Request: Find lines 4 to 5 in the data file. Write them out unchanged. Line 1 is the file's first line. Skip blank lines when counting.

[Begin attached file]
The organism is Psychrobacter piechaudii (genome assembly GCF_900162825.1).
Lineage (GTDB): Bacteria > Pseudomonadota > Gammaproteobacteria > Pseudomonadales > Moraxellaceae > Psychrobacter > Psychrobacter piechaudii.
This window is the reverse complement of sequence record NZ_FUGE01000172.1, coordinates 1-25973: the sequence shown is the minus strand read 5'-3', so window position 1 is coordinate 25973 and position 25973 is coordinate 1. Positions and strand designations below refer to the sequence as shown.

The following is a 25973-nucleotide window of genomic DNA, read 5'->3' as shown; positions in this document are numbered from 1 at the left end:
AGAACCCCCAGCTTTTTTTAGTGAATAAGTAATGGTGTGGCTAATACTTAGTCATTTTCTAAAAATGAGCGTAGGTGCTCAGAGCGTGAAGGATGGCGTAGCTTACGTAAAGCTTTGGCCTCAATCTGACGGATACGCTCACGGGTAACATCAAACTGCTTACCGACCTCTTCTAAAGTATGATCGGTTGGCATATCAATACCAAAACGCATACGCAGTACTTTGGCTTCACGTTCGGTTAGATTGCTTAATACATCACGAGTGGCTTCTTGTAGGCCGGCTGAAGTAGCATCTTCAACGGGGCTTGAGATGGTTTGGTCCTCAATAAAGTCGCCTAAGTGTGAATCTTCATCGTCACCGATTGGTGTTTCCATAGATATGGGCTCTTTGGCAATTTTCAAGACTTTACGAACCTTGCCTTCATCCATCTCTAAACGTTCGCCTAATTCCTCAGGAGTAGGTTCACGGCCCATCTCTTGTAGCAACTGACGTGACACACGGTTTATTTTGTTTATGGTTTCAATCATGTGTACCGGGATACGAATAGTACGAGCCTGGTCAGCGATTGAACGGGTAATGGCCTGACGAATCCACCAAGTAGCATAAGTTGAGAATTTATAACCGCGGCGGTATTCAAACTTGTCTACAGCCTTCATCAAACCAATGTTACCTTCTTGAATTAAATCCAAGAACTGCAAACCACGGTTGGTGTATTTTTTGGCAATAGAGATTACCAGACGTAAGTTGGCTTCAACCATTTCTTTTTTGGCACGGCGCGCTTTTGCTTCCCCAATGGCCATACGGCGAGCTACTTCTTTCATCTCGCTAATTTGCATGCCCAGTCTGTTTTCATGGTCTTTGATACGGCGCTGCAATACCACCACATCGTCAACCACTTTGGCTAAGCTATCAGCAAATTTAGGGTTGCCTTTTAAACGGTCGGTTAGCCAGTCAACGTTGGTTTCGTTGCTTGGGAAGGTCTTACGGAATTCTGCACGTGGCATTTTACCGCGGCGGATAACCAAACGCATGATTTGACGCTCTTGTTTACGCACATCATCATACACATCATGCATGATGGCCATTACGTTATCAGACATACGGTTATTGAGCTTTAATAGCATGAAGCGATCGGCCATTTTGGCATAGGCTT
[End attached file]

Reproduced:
The following is a 25973-nucleotide window of genomic DNA, read 5'->3' as shown; positions in this document are numbered from 1 at the left end:
AGAACCCCCAGCTTTTTTTAGTGAATAAGTAATGGTGTGGCTAATACTTAGTCATTTTCTAAAAATGAGCGTAGGTGCTCAGAGCGTGAAGGATGGCGTAGCTTACGTAAAGCTTTGGCCTCAATCTGACGGATACGCTCACGGGTAACATCAAACTGCTTACCGACCTCTTCTAAAGTATGATCGGTTGGCATATCAATACCAAAACGCATACGCAGTACTTTGGCTTCACGTTCGGTTAGATTGCTTAATACATCACGAGTGGCTTCTTGTAGGCCGGCTGAAGTAGCATCTTCAACGGGGCTTGAGATGGTTTGGTCCTCAATAAAGTCGCCTAAGTGTGAATCTTCATCGTCACCGATTGGTGTTTCCATAGATATGGGCTCTTTGGCAATTTTCAAGACTTTACGAACCTTGCCTTCATCCATCTCTAAACGTTCGCCTAATTCCTCAGGAGTAGGTTCACGGCCCATCTCTTGTAGCAACTGACGTGACACACGGTTTATTTTGTTTATGGTTTCAATCATGTGTACCGGGATACGAATAGTACGAGCCTGGTCAGCGATTGAACGGGTAATGGCCTGACGAATCCACCAAGTAGCATAAGTTGAGAATTTATAACCGCGGCGGTATTCAAACTTGTCTACAGCCTTCATCAAACCAATGTTACCTTCTTGAATTAAATCCAAGAACTGCAAACCACGGTTGGTGTATTTTTTGGCAATAGAGATTACCAGACGTAAGTTGGCTTCAACCATTTCTTTTTTGGCACGGCGCGCTTTTGCTTCCCCAATGGCCATACGGCGAGCTACTTCTTTCATCTCGCTAATTTGCATGCCCAGTCTGTTTTCATGGTCTTTGATACGGCGCTGCAATACCACCACATCGTCAACCACTTTGGCTAAGCTATCAGCAAATTTAGGGTTGCCTTTTAAACGGTCGGTTAGCCAGTCAACGTTGGTTTCGTTGCTTGGGAAGGTCTTACGGAATTCTGCACGTGGCATTTTACCGCGGCGGATAACCAAACGCATGATTTGACGCTCTTGTTTACGCACATCATCATACACATCATGCATGATGGCCATTACGTTATCAGACATACGGTTATTGAGCTTTAATAGCATGAAGCGATCGGCCATTTTGGCATAGGCTT